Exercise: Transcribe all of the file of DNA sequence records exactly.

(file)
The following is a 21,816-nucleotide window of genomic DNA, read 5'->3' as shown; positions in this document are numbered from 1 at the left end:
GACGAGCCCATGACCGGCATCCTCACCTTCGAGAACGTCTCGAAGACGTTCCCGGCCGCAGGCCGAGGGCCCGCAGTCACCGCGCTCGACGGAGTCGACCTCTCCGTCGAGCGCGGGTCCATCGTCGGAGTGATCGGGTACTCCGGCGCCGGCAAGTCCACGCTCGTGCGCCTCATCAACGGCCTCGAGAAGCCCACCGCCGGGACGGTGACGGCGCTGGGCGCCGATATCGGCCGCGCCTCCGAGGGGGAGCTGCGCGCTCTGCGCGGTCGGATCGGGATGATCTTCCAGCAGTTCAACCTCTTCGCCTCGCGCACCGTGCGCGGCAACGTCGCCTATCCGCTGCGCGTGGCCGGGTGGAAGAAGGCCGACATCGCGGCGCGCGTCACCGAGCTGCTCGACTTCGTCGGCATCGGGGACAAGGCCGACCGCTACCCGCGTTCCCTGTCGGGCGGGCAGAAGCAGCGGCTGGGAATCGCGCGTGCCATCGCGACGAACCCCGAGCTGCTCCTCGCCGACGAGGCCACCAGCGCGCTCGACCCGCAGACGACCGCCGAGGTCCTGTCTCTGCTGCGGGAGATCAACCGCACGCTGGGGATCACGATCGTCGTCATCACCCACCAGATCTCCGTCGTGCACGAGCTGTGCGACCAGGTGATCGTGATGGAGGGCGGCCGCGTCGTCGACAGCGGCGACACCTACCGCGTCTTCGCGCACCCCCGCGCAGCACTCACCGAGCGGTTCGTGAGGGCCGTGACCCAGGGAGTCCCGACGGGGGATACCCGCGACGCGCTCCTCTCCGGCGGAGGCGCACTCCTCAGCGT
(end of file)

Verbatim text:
The following is a 21,816-nucleotide window of genomic DNA, read 5'->3' as shown; positions in this document are numbered from 1 at the left end:
GACGAGCCCATGACCGGCATCCTCACCTTCGAGAACGTCTCGAAGACGTTCCCGGCCGCAGGCCGAGGGCCCGCAGTCACCGCGCTCGACGGAGTCGACCTCTCCGTCGAGCGCGGGTCCATCGTCGGAGTGATCGGGTACTCCGGCGCCGGCAAGTCCACGCTCGTGCGCCTCATCAACGGCCTCGAGAAGCCCACCGCCGGGACGGTGACGGCGCTGGGCGCCGATATCGGCCGCGCCTCCGAGGGGGAGCTGCGCGCTCTGCGCGGTCGGATCGGGATGATCTTCCAGCAGTTCAACCTCTTCGCCTCGCGCACCGTGCGCGGCAACGTCGCCTATCCGCTGCGCGTGGCCGGGTGGAAGAAGGCCGACATCGCGGCGCGCGTCACCGAGCTGCTCGACTTCGTCGGCATCGGGGACAAGGCCGACCGCTACCCGCGTTCCCTGTCGGGCGGGCAGAAGCAGCGGCTGGGAATCGCGCGTGCCATCGCGACGAACCCCGAGCTGCTCCTCGCCGACGAGGCCACCAGCGCGCTCGACCCGCAGACGACCGCCGAGGTCCTGTCTCTGCTGCGGGAGATCAACCGCACGCTGGGGATCACGATCGTCGTCATCACCCACCAGATCTCCGTCGTGCACGAGCTGTGCGACCAGGTGATCGTGATGGAGGGCGGCCGCGTCGTCGACAGCGGCGACACCTACCGCGTCTTCGCGCACCCCCGCGCAGCACTCACCGAGCGGTTCGTGAGGGCCGTGACCCAGGGAGTCCCGACGGGGGATACCCGCGACGCGCTCCTCTCCGGCGGAGGCGCACTCCTCAGCGT